What is sampling statistics?
Much ado about response rates
In Practice: Political Polling in 2012 and Beyond
- The number of households that have only wireless telephone service is reaching parity with the number having land line phone service. When considering only households with children (excluding older people with grown children and young adults without children) the number sits at 45 percent.
- Offering small savings on wireless bills may incentivize the taking of flash polls through smart phones.
- Political campaigns have been using social media to gather information and contact non respondents, supplementing or replacing traditional voter records for that purpose.
- By contacting 10 times as many people every day the Obama 2012 campaign schooled Gallup.
- Reducing the marginal cost of surveys allows political pollsters to design randomized controlled trials, to evaluate the efficacy of different campaign messages on voting outcomes. (As with all things statistics, there are tradeoffs and confounding variables with such approaches.)
- Pollsters would love to get access to all of your Facebook data.
Sampling Statistics and "Big Data"
I would challenge the above argument, but won't outright disagree with it. Your current customer base may or may not be your full population of interest. You may, for example, be interested in people who don't purchase your product. You may wish to analyze a sample of your market, to figure out how who isn't purchasing from you and why. You may have access to some data on the whole population, but you may not have all the variables you want.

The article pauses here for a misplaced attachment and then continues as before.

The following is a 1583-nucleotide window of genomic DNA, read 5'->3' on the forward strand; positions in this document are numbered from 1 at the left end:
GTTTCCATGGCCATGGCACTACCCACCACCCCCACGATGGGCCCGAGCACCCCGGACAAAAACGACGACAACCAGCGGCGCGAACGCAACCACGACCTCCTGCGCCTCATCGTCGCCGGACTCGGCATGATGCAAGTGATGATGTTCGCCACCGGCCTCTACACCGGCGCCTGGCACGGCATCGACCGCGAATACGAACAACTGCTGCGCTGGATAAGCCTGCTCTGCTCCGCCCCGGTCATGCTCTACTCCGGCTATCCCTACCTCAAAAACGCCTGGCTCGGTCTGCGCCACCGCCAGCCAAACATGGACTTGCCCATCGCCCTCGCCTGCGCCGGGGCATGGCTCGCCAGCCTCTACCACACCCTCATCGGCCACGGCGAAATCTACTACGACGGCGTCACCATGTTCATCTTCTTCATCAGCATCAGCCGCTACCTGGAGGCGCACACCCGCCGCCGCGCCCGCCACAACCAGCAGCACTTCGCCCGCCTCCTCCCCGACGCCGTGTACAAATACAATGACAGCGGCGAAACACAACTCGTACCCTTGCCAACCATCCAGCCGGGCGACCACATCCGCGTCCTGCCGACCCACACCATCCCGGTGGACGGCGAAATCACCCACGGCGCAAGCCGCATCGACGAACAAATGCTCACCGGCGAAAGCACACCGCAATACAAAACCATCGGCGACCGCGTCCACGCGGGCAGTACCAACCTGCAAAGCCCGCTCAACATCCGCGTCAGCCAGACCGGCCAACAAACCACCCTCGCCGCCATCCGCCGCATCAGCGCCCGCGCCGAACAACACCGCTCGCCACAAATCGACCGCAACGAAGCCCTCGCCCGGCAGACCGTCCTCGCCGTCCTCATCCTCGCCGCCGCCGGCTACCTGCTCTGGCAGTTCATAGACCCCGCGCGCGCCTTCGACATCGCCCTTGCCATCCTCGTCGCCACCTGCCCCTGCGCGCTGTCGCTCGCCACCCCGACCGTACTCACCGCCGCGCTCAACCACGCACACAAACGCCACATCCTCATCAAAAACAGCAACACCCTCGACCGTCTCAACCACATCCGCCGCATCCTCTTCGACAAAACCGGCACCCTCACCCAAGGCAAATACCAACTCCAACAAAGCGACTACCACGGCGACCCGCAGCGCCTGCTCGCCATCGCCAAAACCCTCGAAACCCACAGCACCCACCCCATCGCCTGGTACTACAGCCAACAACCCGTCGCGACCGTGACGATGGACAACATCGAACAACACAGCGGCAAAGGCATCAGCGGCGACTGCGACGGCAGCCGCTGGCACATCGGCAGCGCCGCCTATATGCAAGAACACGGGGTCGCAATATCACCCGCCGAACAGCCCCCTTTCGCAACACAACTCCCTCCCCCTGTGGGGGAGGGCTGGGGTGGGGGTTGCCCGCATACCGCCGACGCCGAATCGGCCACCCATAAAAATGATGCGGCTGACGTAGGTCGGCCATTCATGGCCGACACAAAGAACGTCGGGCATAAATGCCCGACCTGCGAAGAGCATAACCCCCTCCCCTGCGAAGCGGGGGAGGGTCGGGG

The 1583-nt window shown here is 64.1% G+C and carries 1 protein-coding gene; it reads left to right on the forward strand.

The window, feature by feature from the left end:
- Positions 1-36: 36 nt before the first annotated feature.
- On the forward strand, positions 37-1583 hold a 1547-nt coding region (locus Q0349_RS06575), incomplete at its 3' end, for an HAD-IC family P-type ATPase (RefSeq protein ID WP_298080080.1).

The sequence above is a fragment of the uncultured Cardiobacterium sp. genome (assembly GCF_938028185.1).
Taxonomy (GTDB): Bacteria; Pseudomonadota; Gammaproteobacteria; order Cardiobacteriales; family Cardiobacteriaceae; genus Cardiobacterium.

More importantly, sampling statistics has tools that may allow organizations to design tracking schemes to gather the most relevant data to their questions of interest. To quote R.A. Fisher "To call in the statistician after the experiment is done may be no more than asking him to perform a post-mortem examination: He may be able to say what the experiment died of." The world (especially the social-science world) is not static; priorities and people's behavior are sure to change.
Data fusion, the process of pulling together data from heterogeneous sources into one analysis, is not a survey. But these sources may represent observations and variables in proportions or frequencies differing from the target population. Combining data from these sources with a simple merge may result in biased analyses. Sampling statistics has methods of using sample weights to combine strata of a stratified sample where some strata may be over or under sampled (and there are reasons to do this intentionally).
I am not proposing that sampling statistics will become the new hottest thing. But I would not be surprised if sampling courses move from the esoteric fringes, to being a core course in many or most statistics graduate programs in the coming decades. (And we know it may take over a hundred years for something to become the new hotness anyway.)